ECB rescue fund idea lifts euro


The euro jumped and European shares turned higher today after a European Central Bank policymaker said there were reasons to boost the firepower of the euro zone's new bailout fund to tackle the region's deepening debt crisis.

Governing council member Ewald Nowotny said there were arguments for giving Europe's permanent rescue fund a banking licence which would allow it to borrow unlimited ECB money, an idea that the central bank has rejected so far.

Investors have become increasingly worried that the firepower of the new fund would be hugely diminished if, as widely expected, Spain needed a full scale sovereign bailout on top of the rescue deal for its banks.

The euro jumped to $1.2115 on the comments before paring gains to be up 0.2 per cent on the day at $1.2081 and not far from its two-year low of $1.2042 hit yesterday.

Meanwhile European Union officials said that Greece had little hope of meeting the terms of its bailout, casting fresh doubt on its future in the euro zone and keeping any renewed optimism for a quick fix to the crisis in check.

"Overall, risk aversion is set to remain highly elevated as no resolution to the euro zone crisis appears (likely) to come out over the short term," Credit Agricole analysts said in a note to clients.

MSCI's world equity index, which has lost about 2.7 per cent this week as concerns over the impact of Europe's debt crisis on corporate revenues globally have mounted, was down about 0.2 per cent to 303.03 points.

The FTSE Eurofirst index of top European shares which had opened lower for a fourth straight day edged up 0.1 per cent at 1,019.52 points.

Fresh economic data due out later could also depress sentiment with markets expecting a further moderation in the July German IFO business climate index, and looking for UK GDP data to show its third consecutive quarterly contraction.

Spain paid the second highest yield on short-term debt since the birth of the euro at an auction of three- and six-month bills yesterday, indicating difficulties in future debt sales.

Delivering yet more bad news for Europe, Moody's changed the outlook on its provisional top-notch rating for the European bailout fund to negative.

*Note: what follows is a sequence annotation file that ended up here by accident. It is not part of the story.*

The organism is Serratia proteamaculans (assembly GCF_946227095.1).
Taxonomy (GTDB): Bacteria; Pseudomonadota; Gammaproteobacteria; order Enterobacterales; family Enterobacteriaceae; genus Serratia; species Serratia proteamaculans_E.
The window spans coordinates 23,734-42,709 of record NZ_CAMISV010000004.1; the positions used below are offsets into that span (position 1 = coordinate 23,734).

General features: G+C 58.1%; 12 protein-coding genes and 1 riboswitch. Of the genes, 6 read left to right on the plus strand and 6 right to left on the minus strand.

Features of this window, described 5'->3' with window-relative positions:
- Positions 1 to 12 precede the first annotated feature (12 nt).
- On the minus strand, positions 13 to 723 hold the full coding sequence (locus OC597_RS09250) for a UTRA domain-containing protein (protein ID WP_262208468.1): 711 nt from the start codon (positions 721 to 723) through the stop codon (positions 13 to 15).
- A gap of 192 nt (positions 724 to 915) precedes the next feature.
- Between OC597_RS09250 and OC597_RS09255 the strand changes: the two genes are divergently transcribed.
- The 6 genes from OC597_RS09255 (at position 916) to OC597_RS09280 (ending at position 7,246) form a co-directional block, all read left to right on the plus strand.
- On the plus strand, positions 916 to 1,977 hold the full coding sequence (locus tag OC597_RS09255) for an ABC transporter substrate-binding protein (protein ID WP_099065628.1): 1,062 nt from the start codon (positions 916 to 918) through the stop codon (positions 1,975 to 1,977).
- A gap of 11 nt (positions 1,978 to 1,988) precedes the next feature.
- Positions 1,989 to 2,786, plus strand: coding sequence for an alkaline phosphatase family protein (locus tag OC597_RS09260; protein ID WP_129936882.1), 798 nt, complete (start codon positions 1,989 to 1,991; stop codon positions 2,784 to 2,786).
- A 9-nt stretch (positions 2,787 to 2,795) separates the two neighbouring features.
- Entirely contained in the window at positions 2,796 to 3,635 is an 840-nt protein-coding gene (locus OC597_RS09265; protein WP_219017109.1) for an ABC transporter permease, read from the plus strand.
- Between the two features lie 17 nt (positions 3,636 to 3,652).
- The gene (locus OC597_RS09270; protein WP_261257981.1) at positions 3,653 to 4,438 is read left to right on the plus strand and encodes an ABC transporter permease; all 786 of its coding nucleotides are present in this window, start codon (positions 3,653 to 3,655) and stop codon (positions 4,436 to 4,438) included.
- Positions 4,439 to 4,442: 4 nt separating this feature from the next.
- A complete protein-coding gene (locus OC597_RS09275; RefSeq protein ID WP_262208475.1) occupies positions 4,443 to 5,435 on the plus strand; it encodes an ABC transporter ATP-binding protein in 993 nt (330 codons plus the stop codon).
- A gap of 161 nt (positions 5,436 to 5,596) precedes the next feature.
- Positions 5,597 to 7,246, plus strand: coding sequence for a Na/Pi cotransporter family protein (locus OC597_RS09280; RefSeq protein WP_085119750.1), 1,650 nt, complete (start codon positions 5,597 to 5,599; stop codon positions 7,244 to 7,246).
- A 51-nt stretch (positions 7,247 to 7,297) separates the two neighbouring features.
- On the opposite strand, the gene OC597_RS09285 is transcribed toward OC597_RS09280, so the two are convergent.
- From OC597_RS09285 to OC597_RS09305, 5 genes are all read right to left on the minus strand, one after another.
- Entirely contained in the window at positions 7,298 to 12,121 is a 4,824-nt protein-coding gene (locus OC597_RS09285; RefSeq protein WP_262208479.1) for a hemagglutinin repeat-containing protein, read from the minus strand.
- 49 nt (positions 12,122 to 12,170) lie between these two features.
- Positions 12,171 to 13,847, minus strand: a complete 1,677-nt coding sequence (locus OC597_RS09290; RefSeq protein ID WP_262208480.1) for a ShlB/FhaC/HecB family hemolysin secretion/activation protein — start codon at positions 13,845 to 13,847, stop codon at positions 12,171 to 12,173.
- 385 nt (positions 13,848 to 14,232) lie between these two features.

The action was expected given its move earlier in the week to slap a negative outlook on Germany, the Netherlands and Luxembourg.

"Both the Moody's action and the Spanish woes have been known for months, so with the market so short euros, there's a chance of a short-covering bout in the euro," said Teppei Ino, currency analyst at the Bank of Tokyo-Mitsubishi UFJ in Tokyo.

Spain's increasingly desperate struggle to put its finances right has seen its borrowing costs soar to levels that are not manageable indefinitely, reflecting a growing belief that it will need a sovereign bailout the euro zone can barely afford.

It has become the recent focus for investors, but Greece - where the sovereign debt crisis began - remains a powder keg. If Athens were to default or exit the euro zone, the knock-on effects could push Spain and even Italy over the edge.

With inspectors from the EU, European Central Bank and International Monetary Fund returning to Greece to decide whether to keep it hooked up to a €130 billion lifeline or let it go bust, three EU officials said they were likely to conclude Athens cannot repay what it owes, making a further debt restructuring necessary.

This time, the European Central Bank and euro zone governments would likely have to take a hit on some of the estimated €200 billion of Greek government debt they own if Athens is to be put back on a sustainable footing.

But there is no willingness among member states or the ECB to take such dramatic action at this stage."Greece is hugely off track," one of the officials told Reuters. "The debt-sustainability analysis will be pretty terrible."

Prime minister Antonis Samaras said Greece's economy could contract by more than 7 per cent this year, pushing debt-cutting targets further out of reach, but he pledged to stay the course.